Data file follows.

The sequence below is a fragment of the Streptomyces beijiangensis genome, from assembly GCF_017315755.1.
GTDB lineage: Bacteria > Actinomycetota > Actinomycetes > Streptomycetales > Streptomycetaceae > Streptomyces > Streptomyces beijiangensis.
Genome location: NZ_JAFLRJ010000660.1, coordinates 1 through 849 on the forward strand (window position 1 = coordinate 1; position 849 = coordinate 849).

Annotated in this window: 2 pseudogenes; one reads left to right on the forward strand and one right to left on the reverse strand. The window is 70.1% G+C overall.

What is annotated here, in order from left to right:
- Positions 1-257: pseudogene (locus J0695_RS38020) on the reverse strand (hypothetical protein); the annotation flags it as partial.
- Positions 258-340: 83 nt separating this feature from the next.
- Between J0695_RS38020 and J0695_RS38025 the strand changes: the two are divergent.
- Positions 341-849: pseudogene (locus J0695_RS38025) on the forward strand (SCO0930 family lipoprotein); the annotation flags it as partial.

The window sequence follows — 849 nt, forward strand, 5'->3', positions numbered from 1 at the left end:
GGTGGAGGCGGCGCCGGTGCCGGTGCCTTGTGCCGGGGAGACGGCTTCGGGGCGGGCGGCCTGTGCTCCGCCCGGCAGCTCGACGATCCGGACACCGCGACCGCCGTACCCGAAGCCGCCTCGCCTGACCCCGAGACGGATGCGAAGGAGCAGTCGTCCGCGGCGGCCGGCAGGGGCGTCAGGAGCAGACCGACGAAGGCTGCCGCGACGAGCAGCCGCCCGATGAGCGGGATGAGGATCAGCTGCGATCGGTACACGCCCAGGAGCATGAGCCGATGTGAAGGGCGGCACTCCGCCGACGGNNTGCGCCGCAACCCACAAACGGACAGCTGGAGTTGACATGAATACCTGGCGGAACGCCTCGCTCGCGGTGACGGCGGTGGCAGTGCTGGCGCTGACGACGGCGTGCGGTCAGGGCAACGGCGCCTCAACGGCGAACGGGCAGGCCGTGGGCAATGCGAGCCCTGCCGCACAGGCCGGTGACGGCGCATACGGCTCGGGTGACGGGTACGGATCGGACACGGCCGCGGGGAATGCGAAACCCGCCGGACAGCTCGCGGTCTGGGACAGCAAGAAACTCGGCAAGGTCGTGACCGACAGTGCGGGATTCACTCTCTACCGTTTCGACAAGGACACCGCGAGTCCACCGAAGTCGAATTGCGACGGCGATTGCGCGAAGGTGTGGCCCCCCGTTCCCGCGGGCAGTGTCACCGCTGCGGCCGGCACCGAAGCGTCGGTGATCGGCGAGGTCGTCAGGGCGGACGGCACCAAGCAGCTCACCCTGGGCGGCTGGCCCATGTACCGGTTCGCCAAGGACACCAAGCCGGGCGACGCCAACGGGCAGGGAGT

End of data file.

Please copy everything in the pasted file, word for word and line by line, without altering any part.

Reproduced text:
The sequence below is a fragment of the Streptomyces beijiangensis genome, from assembly GCF_017315755.1.
GTDB lineage: Bacteria > Actinomycetota > Actinomycetes > Streptomycetales > Streptomycetaceae > Streptomyces > Streptomyces beijiangensis.
Genome location: NZ_JAFLRJ010000660.1, coordinates 1 through 849 on the forward strand (window position 1 = coordinate 1; position 849 = coordinate 849).

Annotated in this window: 2 pseudogenes; one reads left to right on the forward strand and one right to left on the reverse strand. The window is 70.1% G+C overall.

What is annotated here, in order from left to right:
- Positions 1-257: pseudogene (locus J0695_RS38020) on the reverse strand (hypothetical protein); the annotation flags it as partial.
- Positions 258-340: 83 nt separating this feature from the next.
- Between J0695_RS38020 and J0695_RS38025 the strand changes: the two are divergent.
- Positions 341-849: pseudogene (locus J0695_RS38025) on the forward strand (SCO0930 family lipoprotein); the annotation flags it as partial.

The window sequence follows — 849 nt, forward strand, 5'->3', positions numbered from 1 at the left end:
GGTGGAGGCGGCGCCGGTGCCGGTGCCTTGTGCCGGGGAGACGGCTTCGGGGCGGGCGGCCTGTGCTCCGCCCGGCAGCTCGACGATCCGGACACCGCGACCGCCGTACCCGAAGCCGCCTCGCCTGACCCCGAGACGGATGCGAAGGAGCAGTCGTCCGCGGCGGCCGGCAGGGGCGTCAGGAGCAGACCGACGAAGGCTGCCGCGACGAGCAGCCGCCCGATGAGCGGGATGAGGATCAGCTGCGATCGGTACACGCCCAGGAGCATGAGCCGATGTGAAGGGCGGCACTCCGCCGACGGNNTGCGCCGCAACCCACAAACGGACAGCTGGAGTTGACATGAATACCTGGCGGAACGCCTCGCTCGCGGTGACGGCGGTGGCAGTGCTGGCGCTGACGACGGCGTGCGGTCAGGGCAACGGCGCCTCAACGGCGAACGGGCAGGCCGTGGGCAATGCGAGCCCTGCCGCACAGGCCGGTGACGGCGCATACGGCTCGGGTGACGGGTACGGATCGGACACGGCCGCGGGGAATGCGAAACCCGCCGGACAGCTCGCGGTCTGGGACAGCAAGAAACTCGGCAAGGTCGTGACCGACAGTGCGGGATTCACTCTCTACCGTTTCGACAAGGACACCGCGAGTCCACCGAAGTCGAATTGCGACGGCGATTGCGCGAAGGTGTGGCCCCCCGTTCCCGCGGGCAGTGTCACCGCTGCGGCCGGCACCGAAGCGTCGGTGATCGGCGAGGTCGTCAGGGCGGACGGCACCAAGCAGCTCACCCTGGGCGGCTGGCCCATGTACCGGTTCGCCAAGGACACCAAGCCGGGCGACGCCAACGGGCAGGGAGT